5 examples of pyrrole-containing drugs are: atorvastatin, tolmetin, ketorolac, sunitinib and lorpiprazole.

1-Atorvastatin (Lipitor®) :

Atorvastatin is a lipid-lowering drug which belongs to a class of drugs called statins which act on the liver as their site of action. Statins are drugs used for treatment of hypercholesterolemia by reducing the LDL (low-density lipoprotein) or bad cholesterol level in blood thus decreasing the risk of cardiovascular diseases such as: stroke, heart attack, hypertension, angina and atherosclerosis.

Structure of atorvastatin

Uses of atorvastatin :

Atorvastatin is intended for use in:

1-treatment of several types of dyslipidemias which represent an increased risk for development of atherosclerosis.

2-prevention of myocardial infarction, heart attack, fatal and non-fatal stroke, revascularization and angina and hospitalization for congestive heart failure and angina in patients with coronary heart disease.

3-lowering the risk of stroke, heart attack, or other heart complications in people with type 2 diabetes.

Synthesis of atorvastatin :

Several schemes for atorvastatin synthesis have been proposed. In the following scheme the starting material is ethyl 2-bromo-2-(4-fluorophenyl)acetate which was converted through a series of reactions including: condensation, acylation, hydrolysis, cyclization, transesterification into the desired RR-(+)-enantiomer of atorvastatin.

Chirality of atorvastatin :

Atorvastatin has two chiral centres. It exists in four active optical forms (RR-RS-SR-SS) which differ in their efficacy and cytotoxicity, but it is used as an enantiopure drug (only one single enantiomer). The activity of different enantiomers of atorvastatin varies in the order (RR>RS = SR>SS). The most used enantiomer of atorvastatin is the RR enantiomer. In short, atorvastatin is stereospecific in its action on the human hepatocytes with its different enantiomers.

Side effects of atorvastatin :

  1. Gastro-intestinal symptoms such as diarrhoea.
  2. Cold symptoms such as runny nose.
  3. Insomnia.
  4. heartburn.
  5. Indigestion problems.
  6. Anorexia.
  7. Limb pain.
  8. Muscle spasm.

Other pyrrole-containing drugs :

Side effects Uses Chemical structure Drug name

Some common side effects include :

  1. Indigesion.
  2. Headache.
  3. Dizziness.
  4. Weakness and changes in weight. It is a NSAID drug used for treatment of signs and symptoms of rheumatoid arthritis and osteoarthritis.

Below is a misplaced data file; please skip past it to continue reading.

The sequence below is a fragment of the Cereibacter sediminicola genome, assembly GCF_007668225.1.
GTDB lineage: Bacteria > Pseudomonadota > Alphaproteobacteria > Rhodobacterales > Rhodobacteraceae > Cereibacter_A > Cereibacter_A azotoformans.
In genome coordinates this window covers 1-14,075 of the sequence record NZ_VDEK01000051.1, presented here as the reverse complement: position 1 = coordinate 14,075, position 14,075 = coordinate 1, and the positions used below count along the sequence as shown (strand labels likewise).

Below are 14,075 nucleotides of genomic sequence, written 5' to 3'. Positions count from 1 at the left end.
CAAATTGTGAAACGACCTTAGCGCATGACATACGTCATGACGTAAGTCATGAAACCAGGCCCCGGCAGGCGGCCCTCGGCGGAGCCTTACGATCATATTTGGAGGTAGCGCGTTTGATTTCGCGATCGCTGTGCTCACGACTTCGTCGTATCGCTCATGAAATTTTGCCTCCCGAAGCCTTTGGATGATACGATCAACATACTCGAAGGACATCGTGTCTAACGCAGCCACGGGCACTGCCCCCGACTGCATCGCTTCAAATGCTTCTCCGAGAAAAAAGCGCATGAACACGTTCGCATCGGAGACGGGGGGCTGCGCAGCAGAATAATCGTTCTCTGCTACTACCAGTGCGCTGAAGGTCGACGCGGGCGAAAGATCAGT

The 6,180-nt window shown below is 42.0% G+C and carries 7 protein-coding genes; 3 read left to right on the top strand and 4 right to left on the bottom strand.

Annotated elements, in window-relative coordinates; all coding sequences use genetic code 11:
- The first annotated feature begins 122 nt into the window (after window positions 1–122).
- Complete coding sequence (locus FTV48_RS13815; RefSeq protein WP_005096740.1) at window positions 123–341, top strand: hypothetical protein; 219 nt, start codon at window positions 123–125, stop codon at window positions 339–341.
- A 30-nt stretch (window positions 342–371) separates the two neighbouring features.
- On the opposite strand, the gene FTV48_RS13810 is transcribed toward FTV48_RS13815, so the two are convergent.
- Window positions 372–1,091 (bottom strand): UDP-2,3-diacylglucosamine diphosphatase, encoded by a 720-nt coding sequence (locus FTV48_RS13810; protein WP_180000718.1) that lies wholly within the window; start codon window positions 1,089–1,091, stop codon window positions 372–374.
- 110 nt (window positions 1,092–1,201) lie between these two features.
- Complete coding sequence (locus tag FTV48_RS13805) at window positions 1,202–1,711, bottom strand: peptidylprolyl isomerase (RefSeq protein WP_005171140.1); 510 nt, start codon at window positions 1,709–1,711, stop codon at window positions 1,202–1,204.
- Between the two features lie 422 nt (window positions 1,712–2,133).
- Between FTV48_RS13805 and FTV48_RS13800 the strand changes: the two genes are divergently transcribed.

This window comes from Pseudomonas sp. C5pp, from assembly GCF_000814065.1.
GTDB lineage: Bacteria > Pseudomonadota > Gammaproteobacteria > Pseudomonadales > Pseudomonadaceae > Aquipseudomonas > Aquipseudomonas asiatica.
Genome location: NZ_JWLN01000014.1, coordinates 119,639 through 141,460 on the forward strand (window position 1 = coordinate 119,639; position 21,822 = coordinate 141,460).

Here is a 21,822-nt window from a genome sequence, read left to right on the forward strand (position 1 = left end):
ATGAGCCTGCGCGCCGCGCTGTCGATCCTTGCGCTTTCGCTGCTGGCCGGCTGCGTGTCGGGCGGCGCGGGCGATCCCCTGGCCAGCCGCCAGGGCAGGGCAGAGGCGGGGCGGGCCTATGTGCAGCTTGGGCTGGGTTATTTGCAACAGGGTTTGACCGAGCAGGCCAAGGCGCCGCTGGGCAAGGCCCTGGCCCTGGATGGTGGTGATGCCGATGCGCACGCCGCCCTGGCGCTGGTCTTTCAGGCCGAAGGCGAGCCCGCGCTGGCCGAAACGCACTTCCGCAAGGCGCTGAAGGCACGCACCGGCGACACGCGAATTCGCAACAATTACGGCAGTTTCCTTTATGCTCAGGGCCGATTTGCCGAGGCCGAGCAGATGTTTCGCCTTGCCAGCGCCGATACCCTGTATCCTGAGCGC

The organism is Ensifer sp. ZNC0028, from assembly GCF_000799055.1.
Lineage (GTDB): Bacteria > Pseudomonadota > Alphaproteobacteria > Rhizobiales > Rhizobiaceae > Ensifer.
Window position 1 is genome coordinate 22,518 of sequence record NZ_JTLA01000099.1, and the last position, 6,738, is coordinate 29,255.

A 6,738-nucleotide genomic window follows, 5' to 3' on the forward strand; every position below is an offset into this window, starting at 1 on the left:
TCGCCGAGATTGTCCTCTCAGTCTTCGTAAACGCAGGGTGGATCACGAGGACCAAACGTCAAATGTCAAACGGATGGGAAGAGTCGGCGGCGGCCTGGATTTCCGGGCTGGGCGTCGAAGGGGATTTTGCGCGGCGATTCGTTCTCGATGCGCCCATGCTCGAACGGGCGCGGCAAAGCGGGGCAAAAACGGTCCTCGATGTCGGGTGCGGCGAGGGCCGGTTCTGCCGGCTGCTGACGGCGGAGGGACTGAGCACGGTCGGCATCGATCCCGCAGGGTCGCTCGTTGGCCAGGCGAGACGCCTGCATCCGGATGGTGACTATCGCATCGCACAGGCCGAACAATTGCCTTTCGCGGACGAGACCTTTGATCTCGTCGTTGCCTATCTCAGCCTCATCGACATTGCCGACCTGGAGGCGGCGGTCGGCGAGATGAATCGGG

Ketorolac overdose may cause :

  1. Abdominal pain.
  2. Dyspepsia.
  3. Nausea.
  4. Headache.
  5. Lethargy.
  6. Epigastric pain. 
  7. Gastrointestinal bleeding.
  8. Drowsiness. 

It is a NSAID drug used for treatment of post-operative pain, spinal and soft tissue pain, rheumatoid arthritis, osteoarthritis and ankylosing spondylitis.


  1. Some common side effects include :
  2. Oral candidiasis.
  3. Asthenia.
  4. Ventricular ejection fraction.
  5. Hypokalemia.
  6. diarrhoea.
  7. neutropenia.
  8. vomiting.
  9. Hypertension. It is a receptor tyrosine kinase

(RTK) inhibitor used for treatment of advanced tumours of the stomach, intestines, pancreas or kidneys.


Side effects are minor but some rare side effects were reported as: cardiotoxicity, imbalance between sympathetic and parasympathetic nervous systems as well as potential hepatoxicity. It is a pyrrole derivative functions as serotonin antagonist and re-uptake inhibitor used as anti-psychotic and anxiolytic drug.

References :

  1. Lectures taken in the course.
  2. Drug Bank.
  3. Drugs.com.
  4. Pubchem.
  5. N. Azizi, A. Khajeh-Amiri, H. Ghafuri, M. Bolourtchian, M. R. Saidi, Synlett, 2009, 2245-2248 ‘Iron-Catalyzed Inexpensive and Practical Synthesis of N-Substituted Pyrroles in Water’.
  6. J.-A. Shin, J. Kim, H. Lee, S. Ha, H.-Y. Lee, J. Org. Chem., 2019, 84, 4558-4565 ‘General Transition Metal-Free Synthesis of NH-Pyrroles from Secondary Alcohols and 2-Aminoalcohols’.
  7. M. Adib, N. Ayashi, F. Heidari, P. Mirzaei, Synlett, 2016, 27, 1738-1742 ‘Reaction between 4-Nitro-1,3-diarylbutan-1-ones and Ammonium Acetate in the Presence of Morpholine and Sulfur: An Efficient Synthesis of 2,4-Diarylpyrroles’.
  8. T. Maehara, R. Kanno, S. Yokoshima, T. Fukuyama, Org. Lett., 2012, 14, 1946-1948 ‘A Practical Preparation of Highly Versatile N-Acylpyrroles from 2,4,4-Trimethoxybutan-1-amine’.
  9. R.S. Vardanyan, V.J. Hruby, in Synthesis of Essential Drugs, 2006 ‘Chapter 20: Hypolipidemic and Antihyperlipidemic drugs’.
  10.  M. Stepankova, A. D. Vavrova, Z. Dvorak, 2015 ‘Optical Isomers of Atorvastatin, Rosuvastatin and Fluvastatin Enantiospecifically Activate Pregnane X Receptor PXR and Induce CYP2A6, CYP2B6 and CYP3A4 in Human Hepatocytes’.